One of the most compelling theories in Serrano’s book is in the chapter, The Progenitor of Latin Jazz: Trombonist Extraordinaire. According to Serrano, Tizol differs from the notion the tunes, “Tanga” and “Manteca” gave birth to Latin jazz. Case in point, Tizol, and the Ellington orchestra were experimenting with Latin rhythms and jazz almost a decade before “Tanga” and “Manteca.” Serrano describes Tizol as the “Progenitor of Latin Jazz,” because, “he experimented with Latin rhythms most often and was a ‘Founding Father’ of Latin Jazz.”

Tizol remained with Ellington until 1944 when he joined Harry James’s orchestra to be close to home (California). He returned to the Ellington orchestra in 1951 and reunited with James three years later. In 1960, he spent one more year with Ellington, and appeared on television with Frank Sinatra and Nat King Cole, before retiring.

In 1984, Tizol died of a heart attack at the Daniel Freeman Hospital in Inglewood, California. He was 84 years young.

Juan Tizol – His Caravan Through Life and American Culture, is an insightful and engaging read and demonstrates there was much more to Juan Tizol than meets the eye. Also, it’s the first book dedicated entirely to the Puerto Rican Icon.

Reference

  • Ellington, Duke – Music is My Mistress (De Capo Press, 1973)
  • Serrano, Basilio – Juan Tizol – His Caravan Through Life and American Culture
  • Wilson, John S. – NY Times – Juan Tizol Dead; Jazz Trombonist (1984)
A graduate of Empire State College with a dual major in journalism and Latin American studies, Editor-in-Chief Tomas Peña has spent years applying his knowledge and writing skills to the promotion of great musicians. A specialist in the crossroads between jazz and Latin music, Peña has written extensively on the subject. His writing appears on Latin Jazz Network; Chamber Music America magazine and numerous other publications.

1 COMMENT

  1. Prior to 1917, Puerto Ricans were already contributing to musical development within “Black” (African-American, West Indian, etc) musical organizations. Rafael Escudero is a highlighted example, having been recruited and given room and board by the New Amsterdam Musical Association in NYC circa 1912, while comprising its New Amsterdam Brass Band. In fact, Puerto Rican musicians are part of the earliest development of Black American Music at the turn of the century (19th into 20th) through their presence at such institutions at Tuskegee and Hampton. One of the instructors at Tuskegee in 1904, when the school begins to receive an influx of students hailing from Puerto Rico, Cuba, Philippines, and West Indies, was none other than James Reese Europe.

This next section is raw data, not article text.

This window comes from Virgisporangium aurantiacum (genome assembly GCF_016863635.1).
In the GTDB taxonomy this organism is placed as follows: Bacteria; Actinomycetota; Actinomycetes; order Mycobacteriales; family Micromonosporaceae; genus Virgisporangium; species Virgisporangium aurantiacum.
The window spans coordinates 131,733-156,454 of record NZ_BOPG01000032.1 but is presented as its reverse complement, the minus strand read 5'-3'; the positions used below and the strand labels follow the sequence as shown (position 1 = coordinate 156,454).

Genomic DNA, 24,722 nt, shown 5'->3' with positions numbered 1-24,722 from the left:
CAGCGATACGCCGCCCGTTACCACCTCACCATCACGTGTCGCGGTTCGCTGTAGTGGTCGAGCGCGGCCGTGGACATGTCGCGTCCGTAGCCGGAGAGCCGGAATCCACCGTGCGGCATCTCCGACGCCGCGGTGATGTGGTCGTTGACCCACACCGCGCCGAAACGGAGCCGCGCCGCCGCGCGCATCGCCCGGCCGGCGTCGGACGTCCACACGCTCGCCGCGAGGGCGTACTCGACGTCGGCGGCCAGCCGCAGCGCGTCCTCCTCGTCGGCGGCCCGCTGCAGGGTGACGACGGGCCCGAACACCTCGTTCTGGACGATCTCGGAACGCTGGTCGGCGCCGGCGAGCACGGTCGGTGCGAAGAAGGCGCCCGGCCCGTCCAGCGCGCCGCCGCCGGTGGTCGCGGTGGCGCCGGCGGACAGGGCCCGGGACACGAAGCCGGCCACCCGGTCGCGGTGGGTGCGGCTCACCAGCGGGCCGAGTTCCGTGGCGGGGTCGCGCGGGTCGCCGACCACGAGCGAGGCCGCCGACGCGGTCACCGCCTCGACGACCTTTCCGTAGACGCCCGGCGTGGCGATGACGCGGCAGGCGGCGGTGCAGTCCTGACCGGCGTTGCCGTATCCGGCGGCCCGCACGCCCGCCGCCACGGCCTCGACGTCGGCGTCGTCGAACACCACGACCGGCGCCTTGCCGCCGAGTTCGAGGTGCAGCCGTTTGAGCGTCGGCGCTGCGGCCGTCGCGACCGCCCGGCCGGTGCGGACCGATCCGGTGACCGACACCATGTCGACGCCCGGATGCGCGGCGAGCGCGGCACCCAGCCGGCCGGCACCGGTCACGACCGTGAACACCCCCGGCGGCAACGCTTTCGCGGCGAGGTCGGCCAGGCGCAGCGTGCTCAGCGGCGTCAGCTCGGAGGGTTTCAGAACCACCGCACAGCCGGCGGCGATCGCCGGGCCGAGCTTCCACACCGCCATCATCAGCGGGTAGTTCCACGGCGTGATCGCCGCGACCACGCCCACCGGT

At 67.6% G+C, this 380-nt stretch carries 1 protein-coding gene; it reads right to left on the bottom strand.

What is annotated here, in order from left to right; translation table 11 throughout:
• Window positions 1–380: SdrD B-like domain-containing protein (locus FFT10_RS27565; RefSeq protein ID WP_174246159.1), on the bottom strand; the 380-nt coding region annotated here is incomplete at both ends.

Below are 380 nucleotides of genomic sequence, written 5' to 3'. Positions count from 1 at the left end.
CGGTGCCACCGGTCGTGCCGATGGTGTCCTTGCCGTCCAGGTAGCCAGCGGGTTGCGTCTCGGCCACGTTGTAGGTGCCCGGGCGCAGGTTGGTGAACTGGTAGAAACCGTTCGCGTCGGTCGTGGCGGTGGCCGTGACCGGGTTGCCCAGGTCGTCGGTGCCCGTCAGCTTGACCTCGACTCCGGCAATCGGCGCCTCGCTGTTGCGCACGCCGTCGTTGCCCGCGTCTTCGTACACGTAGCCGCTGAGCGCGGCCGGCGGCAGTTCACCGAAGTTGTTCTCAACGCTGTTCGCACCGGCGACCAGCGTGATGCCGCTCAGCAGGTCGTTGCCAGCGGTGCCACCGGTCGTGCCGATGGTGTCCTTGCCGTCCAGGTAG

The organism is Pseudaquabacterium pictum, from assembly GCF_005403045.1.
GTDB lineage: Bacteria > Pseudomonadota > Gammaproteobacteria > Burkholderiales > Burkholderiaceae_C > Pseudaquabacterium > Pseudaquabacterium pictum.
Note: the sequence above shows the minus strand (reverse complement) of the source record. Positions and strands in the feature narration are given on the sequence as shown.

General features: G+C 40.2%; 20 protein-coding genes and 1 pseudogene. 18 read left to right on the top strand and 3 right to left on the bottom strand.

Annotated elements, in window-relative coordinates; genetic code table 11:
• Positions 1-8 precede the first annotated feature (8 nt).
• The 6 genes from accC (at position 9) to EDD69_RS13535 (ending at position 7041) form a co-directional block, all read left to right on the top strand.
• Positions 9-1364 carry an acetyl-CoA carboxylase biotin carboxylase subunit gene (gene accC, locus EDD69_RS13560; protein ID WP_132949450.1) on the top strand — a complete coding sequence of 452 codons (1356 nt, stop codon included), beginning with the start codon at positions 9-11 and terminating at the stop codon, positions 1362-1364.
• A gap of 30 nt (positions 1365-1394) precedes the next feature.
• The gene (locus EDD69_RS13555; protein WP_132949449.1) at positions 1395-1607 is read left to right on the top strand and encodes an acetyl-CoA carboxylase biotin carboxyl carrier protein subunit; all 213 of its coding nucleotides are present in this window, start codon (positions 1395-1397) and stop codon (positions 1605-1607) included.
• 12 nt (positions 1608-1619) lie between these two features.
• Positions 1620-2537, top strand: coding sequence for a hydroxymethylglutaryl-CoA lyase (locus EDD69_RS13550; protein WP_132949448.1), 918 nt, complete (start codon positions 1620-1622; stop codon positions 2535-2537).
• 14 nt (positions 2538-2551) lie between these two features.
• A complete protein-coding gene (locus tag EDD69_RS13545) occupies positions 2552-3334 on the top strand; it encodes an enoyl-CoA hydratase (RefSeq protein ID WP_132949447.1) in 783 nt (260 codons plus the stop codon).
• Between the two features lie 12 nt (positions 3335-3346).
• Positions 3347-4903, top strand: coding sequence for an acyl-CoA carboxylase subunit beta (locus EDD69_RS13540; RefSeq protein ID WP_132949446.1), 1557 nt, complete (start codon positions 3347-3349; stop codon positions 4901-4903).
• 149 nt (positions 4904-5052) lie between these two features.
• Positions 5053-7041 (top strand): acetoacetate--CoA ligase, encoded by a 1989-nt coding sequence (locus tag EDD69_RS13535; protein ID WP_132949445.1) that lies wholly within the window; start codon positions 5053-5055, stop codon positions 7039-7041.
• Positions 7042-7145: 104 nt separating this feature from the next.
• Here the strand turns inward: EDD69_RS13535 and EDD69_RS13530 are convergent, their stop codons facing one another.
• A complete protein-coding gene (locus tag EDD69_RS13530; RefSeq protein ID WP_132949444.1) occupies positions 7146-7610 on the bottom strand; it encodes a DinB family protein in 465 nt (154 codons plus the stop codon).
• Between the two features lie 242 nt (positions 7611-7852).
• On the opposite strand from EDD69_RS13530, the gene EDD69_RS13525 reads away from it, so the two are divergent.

The reality is, as soon as the island of “Porto Rico” became a U.S. possession, that is where this story truly begins. The U.S. media was profiling the USA’s newest island possession from 1899-1902 with stories of its musical culture, specifically revolved around the municipal bands. On top of Jim Europe’s exposure to their musicianship (of “Porto Ricans”) at Tuskegee, that is how Jim Europe discovered Puerto Rico was an oasis of “music stand” musicians. Because EVERYONE knew. The U.S. media had been reporting on it since Puerto Rico was invaded.

    There is also a Puerto Rican and Caribbean presence of both music and dance artistry within the All-Black traveling vaudeville circuit (companies such as Williams & Walker and Cole & Johnson). Of which Lt. Europe was involved in as a musical director, prior to establishing himself as a founder of N.A.M.A, as leader of the Clef Club and, later, as head of the Tempo Club.

    All roads to this story lead back to 1898.

LEAVE A REPLY

Please enter your comment!
Please enter your name here